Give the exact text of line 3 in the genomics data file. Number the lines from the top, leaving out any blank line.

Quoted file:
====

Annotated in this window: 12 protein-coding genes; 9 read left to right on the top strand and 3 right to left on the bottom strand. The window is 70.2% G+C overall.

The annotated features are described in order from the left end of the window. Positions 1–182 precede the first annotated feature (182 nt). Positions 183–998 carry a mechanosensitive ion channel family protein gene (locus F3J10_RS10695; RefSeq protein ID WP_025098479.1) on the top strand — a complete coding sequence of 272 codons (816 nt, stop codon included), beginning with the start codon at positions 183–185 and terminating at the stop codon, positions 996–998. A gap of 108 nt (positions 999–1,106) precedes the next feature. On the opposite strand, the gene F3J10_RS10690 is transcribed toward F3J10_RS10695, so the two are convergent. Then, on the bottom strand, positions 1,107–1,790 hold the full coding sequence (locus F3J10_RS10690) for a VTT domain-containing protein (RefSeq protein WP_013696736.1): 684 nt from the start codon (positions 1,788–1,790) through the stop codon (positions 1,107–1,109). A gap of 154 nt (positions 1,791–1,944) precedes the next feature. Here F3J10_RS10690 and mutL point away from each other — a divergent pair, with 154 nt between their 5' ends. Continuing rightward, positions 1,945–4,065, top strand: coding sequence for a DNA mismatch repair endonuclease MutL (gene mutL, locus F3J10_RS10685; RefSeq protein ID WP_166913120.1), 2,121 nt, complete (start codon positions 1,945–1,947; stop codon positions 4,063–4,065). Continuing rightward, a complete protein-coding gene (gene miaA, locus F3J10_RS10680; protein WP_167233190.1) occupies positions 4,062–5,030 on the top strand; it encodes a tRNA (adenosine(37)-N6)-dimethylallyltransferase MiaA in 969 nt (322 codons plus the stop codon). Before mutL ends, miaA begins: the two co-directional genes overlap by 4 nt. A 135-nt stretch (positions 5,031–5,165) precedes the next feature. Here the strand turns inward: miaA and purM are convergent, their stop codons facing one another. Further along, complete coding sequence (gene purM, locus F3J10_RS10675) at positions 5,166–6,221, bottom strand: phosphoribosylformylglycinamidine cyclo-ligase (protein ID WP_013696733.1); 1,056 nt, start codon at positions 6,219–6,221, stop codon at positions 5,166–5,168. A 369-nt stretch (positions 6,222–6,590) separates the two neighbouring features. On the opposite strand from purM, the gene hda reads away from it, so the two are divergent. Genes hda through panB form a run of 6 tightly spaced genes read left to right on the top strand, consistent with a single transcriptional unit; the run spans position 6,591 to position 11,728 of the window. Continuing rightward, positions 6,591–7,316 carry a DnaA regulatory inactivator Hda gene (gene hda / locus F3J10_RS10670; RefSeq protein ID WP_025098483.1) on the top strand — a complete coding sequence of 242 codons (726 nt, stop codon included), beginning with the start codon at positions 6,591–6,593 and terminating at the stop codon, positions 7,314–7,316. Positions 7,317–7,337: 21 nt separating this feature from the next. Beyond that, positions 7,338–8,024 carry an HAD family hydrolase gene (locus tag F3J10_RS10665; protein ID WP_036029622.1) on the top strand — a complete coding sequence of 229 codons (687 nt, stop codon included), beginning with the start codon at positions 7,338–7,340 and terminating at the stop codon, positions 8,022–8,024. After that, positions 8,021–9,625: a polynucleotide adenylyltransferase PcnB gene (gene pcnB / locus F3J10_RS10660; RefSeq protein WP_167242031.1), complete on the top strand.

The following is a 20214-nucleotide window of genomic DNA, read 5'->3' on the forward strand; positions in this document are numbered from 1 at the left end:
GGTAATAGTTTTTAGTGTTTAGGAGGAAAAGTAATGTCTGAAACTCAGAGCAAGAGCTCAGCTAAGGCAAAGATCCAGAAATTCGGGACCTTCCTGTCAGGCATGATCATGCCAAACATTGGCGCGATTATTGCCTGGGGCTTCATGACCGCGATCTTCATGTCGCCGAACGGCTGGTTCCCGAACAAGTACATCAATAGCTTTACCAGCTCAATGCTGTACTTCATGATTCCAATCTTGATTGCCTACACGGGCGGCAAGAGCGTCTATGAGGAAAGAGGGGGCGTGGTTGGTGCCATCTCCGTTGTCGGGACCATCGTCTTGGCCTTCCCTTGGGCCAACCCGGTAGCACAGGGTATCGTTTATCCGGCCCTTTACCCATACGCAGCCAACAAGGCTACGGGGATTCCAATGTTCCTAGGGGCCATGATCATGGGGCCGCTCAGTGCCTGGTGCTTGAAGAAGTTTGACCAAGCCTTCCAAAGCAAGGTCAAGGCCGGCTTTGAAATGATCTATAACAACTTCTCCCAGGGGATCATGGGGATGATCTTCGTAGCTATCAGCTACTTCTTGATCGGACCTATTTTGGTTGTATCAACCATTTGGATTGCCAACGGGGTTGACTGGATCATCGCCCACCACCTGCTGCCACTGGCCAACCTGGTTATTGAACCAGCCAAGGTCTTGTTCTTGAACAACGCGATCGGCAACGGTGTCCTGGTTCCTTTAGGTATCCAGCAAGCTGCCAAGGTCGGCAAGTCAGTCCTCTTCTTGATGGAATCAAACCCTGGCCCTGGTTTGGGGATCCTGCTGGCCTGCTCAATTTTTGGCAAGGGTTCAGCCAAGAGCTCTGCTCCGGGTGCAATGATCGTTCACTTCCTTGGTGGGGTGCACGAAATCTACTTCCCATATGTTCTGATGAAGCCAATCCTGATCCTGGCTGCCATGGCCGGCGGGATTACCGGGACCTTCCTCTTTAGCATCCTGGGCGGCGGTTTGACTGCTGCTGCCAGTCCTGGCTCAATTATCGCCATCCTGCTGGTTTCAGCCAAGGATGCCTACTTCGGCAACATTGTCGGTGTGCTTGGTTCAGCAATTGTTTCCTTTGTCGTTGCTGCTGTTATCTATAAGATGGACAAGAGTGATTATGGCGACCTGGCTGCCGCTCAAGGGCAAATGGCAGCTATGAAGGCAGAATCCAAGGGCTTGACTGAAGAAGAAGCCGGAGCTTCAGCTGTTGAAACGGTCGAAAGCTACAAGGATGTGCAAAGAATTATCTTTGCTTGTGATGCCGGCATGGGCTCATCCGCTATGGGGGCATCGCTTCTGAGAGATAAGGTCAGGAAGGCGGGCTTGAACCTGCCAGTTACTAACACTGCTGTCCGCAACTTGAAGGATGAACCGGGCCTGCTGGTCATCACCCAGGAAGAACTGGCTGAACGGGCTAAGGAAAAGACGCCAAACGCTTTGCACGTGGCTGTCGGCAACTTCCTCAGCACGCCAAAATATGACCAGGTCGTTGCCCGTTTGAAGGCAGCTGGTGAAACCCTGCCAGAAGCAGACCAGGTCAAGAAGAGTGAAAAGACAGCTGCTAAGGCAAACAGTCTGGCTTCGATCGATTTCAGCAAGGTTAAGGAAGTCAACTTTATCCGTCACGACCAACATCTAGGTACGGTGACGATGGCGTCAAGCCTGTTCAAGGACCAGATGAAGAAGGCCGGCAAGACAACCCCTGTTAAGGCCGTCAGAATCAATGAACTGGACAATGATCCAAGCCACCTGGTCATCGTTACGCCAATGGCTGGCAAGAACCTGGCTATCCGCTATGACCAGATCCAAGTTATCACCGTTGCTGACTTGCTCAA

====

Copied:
The following is a 20214-nucleotide window of genomic DNA, read 5'->3' on the forward strand; positions in this document are numbered from 1 at the left end: